“This is a year when I’ve really been following my instincts and really doing the things that I love,” Gaga told Billboard in an interview about her Woman of The Year honor. And while it’s easy to read that as typical celebrity self-hype, it also makes sense for Gaga in a year where she seemed as happy to follow her muse instead of keep up with her contemporaries.
Alongside her Oscars turn, Gaga turned up at a televised Stevie Wonder tribute, sang “Imagine” at the 2015 European Games, joined U2 and The Rolling Stones on stage, and even mashed up the drag-king aesthetic of Born This Way’s Jo Calderone with her Cheek To Cheek era in a TV tribute to Frank Sinatra. They all seemed like projects Gaga was passionate about being involved with, and tie into her narrative of being a fan of rock, soul and the American songbook.
Having spent much of 2014 on the road with her ARTRAVE Tuor and releasing Cheek to Cheek with Tony Bennett, it’s interesting that 2015 is the year where Gaga sowed the seeds of how people may begin to see her differently by clearly indulging her passions, and even opening herself up to new experiences as a performer.
Among those new experiences is “Til It Happens To You,” the harrowing rock-flecked ballad Gaga co-wrote with songwriting legend Diane Warren for campus-rape documentary The Hunting Ground. Backed by a stark black and white video that highlights the pain of rape victims, it’s a hard listen, but one that feels full of catharsis. It allowed Gaga to discuss her own experiences of sexual assault, and a willingness to be even more honest than perhaps her most devoted fans would have anticipated.
Gaga’s other musical contribution this year was significantly different: a breezy and faithful-to-the-original cover of Chic’s “I Want Your Love.” Recorded as a part of a fashion film to promote Tom Ford’s Spring / Summer 2016 collection ,it’s a sophisticated but free-spirited visual that gives Gaga ample room to shine. She lets rip by throwing herself on the floor and serving up plenty of attitude. It’s a paired back look that still ripples with an inherent Gaga-ness; proof that that her appeal as both a pop performer and someone with a wild side isn’t just tied to whatever she wears. Disco throwbacks have come and gone in pop music over the last number of years, but Gaga breathes new life into a classic in a manner that suggests her own pop nous is still firmly intact.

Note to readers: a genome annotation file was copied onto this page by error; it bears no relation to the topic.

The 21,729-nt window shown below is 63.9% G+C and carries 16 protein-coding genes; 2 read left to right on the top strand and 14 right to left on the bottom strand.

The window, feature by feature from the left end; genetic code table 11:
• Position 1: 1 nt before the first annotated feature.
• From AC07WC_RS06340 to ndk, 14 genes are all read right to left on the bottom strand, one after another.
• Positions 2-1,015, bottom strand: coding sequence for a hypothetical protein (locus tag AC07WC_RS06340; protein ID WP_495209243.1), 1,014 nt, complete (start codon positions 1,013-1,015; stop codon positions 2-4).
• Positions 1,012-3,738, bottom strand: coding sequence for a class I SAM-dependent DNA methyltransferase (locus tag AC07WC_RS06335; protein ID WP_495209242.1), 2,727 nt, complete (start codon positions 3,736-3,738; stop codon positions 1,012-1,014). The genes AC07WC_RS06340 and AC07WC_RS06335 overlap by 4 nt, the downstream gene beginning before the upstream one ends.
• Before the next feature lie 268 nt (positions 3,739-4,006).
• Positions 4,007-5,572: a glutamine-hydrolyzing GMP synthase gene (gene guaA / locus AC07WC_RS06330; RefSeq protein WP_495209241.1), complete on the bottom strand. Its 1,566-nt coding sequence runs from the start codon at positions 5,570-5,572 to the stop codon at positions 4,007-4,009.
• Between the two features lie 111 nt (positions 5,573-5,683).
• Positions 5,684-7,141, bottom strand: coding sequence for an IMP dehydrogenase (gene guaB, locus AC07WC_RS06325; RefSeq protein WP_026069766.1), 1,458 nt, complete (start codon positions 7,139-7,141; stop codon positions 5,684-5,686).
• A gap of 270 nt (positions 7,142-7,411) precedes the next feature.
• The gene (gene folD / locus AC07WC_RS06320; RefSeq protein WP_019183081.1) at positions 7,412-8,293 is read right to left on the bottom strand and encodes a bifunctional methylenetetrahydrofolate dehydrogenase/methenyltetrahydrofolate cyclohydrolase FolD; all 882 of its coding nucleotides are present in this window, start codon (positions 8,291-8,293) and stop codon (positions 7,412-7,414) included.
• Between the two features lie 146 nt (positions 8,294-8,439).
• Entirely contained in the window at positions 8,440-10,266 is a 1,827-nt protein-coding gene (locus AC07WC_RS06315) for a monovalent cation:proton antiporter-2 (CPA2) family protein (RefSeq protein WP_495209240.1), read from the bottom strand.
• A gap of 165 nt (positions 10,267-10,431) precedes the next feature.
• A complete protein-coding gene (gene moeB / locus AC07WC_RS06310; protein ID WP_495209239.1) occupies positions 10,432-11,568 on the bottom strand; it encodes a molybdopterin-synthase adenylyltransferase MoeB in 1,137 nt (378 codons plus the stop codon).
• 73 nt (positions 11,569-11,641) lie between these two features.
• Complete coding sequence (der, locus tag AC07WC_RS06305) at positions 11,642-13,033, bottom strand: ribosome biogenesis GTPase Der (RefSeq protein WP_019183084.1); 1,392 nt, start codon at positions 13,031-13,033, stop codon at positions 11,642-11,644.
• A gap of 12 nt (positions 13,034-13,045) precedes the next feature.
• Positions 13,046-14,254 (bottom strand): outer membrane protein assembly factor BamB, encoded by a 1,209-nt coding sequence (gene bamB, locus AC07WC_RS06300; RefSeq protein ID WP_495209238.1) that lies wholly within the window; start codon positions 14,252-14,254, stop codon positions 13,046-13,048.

Gaga has been busy logging studio time this year, although in a far more low-key way then the much-hyped ARTPOP. That was an album that had a title and a sense of expectation weighing over it well over a year before it was released. Now, we have fleeting Instagram references to “LG5” (inspired by the fan use of R8 before Rihanna named ANTI, perhaps?), reports she’s working with RedOne and Mark Ronson, but precious little information about what it’ll sound like. And that’s enough.